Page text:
Homepath Products: Wiring Limitations of Energy-Conserving Spray foam Insulation can be Overcome with use of in-wall Conduit System

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Energy-conserving spray foam (SPF) insulation no longer limits a homeowner's future wiring choices if it is installed with accessible, reusable in-wall conduits, according to a new article in Spray Foam Magazine. The article, entitled "Integrating Cable Pathways in Advanced Insulation", recommends pre-installing eXapathâ„¢ in-wall conduits to provide reusable wiring pathways that make data cabling and other wires accessible and replaceable without having to destroy walls or compromise energy efficient foam insulation. The article also notes that SPF experts can add greater value for contractors and homeowners by installing the specialty wiring conduits as part of their insulation application.

The eXapath in-wall cable pathway system provides cabling flexibility while promoting energy conserving insulation practices.

Energy-efficient spray foam (SPF) insulation needs to be installed with in-wall wiring conduits to permit owners to ready their homes for changes in cabling and new electronics devices, according to an article in the August 2009 issue of Spray Foam Magazine. The article states that although SPF insulation saves money and conserves energy, it can limit homeowners' future wiring choices by surrounding low voltage wires with dense, hard to navigate foam. The article recommends using the eXapath in-wall conduit to make homes energy conserving and continuously ready for cabling and electronics upgrades.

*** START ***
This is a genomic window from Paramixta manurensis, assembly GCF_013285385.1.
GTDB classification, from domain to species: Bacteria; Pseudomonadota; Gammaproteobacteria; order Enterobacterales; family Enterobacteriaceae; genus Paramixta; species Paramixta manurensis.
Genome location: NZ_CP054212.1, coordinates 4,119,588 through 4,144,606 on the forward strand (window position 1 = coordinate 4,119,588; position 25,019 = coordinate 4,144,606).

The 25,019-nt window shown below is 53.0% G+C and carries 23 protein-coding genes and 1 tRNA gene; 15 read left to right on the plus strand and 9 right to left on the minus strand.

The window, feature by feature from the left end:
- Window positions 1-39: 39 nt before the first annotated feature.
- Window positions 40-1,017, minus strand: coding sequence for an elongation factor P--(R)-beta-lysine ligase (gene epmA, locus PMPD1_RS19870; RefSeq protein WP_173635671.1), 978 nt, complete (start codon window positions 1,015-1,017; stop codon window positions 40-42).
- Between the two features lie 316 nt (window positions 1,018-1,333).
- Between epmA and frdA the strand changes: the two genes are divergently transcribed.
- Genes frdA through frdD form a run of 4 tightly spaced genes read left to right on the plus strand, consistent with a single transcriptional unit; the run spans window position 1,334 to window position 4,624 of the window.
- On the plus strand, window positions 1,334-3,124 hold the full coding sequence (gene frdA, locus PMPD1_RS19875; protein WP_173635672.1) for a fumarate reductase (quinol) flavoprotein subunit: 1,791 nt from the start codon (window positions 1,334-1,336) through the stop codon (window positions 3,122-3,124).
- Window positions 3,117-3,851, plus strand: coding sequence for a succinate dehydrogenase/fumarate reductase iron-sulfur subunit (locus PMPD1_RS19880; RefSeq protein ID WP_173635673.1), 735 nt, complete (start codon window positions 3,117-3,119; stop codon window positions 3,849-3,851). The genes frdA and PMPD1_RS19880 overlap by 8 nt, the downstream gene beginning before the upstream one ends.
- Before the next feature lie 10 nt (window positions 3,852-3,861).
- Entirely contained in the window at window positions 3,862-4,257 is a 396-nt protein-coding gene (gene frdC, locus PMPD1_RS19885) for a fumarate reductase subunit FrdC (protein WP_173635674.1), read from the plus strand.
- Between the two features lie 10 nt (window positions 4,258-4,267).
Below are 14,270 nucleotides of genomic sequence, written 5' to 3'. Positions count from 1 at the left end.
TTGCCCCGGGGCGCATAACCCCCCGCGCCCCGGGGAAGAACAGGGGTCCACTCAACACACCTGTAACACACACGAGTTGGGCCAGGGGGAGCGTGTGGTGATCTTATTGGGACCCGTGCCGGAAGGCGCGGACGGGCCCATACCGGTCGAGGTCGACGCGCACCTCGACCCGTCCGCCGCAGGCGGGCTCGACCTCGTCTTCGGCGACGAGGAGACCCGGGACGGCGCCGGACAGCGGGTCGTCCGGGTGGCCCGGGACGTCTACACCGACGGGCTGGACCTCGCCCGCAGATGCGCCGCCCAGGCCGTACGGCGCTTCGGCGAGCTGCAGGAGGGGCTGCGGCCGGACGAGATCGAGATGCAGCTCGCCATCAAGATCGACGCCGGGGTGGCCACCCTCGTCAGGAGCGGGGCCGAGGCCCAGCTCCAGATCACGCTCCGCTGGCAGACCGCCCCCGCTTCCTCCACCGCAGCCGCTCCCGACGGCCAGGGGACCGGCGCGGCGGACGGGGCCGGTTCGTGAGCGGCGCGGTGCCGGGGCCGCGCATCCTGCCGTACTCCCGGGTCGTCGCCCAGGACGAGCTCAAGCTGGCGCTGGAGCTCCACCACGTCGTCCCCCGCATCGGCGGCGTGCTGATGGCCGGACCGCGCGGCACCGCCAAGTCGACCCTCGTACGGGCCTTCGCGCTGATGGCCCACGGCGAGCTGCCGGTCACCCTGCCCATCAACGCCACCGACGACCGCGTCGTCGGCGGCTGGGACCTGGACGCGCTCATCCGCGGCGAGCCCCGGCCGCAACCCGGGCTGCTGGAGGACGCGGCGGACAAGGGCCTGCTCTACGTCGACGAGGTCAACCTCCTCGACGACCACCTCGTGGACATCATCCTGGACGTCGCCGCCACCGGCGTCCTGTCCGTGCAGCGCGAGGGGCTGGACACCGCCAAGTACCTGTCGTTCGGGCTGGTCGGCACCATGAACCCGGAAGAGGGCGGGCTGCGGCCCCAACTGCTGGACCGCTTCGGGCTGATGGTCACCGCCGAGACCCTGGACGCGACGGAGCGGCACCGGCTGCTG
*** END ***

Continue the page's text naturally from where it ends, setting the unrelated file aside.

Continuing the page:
eXapath is a system of bright orange cabling pathways that snap in at the time framing is up and walls are open. When installed prior to the addition of line voltage wiring and insulation, the system optimizes the walls for energy conservation while ensuring the flexibility to modify cabling infrastructure, simply, easily and cost effectively. The system also eliminates a common problem of wire damage following spray foam application. As some contractors have learned the hard way, if the electrical contractor or low voltage cabling installer has not properly secured the wires, expanding foam can push them beyond the wall plane where damage can result when the cured foam is trimmed.

The article notes that, low voltage wiring, unlike traditional electrical service wiring, becomes obsolete as the devices served by the wiring surpass the cabling's ability to process greater amounts of data. Despite this, contractors, including many SPF experts, still assume that the initial low voltage wiring will be permanent. The reality is that low voltage wires and cables used to support data transmission in consumer electronics require upgrading within the normal life span of most homes. The article describes a better way to install cabling to accommodate future service expansions and for SPF contractors to add value by pre-installing conduits as part of their service offering . A complimentary copy of the article can be downloaded by clicking here.

Homepath Products LLC, a privately-held business based in Essex, Connecticut, designs and markets the eXapath nonmetallic pathway system, an elegant solution made in the USA to enable upgrading residential low voltage cabling. eXapath pathways are practical today...prepared for tomorrowâ„¢. The company's web site, http://www.homepathproducts.com, features product information, white papers, industry trends and additional information about the future of low voltage home cabling.

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Mike Hines
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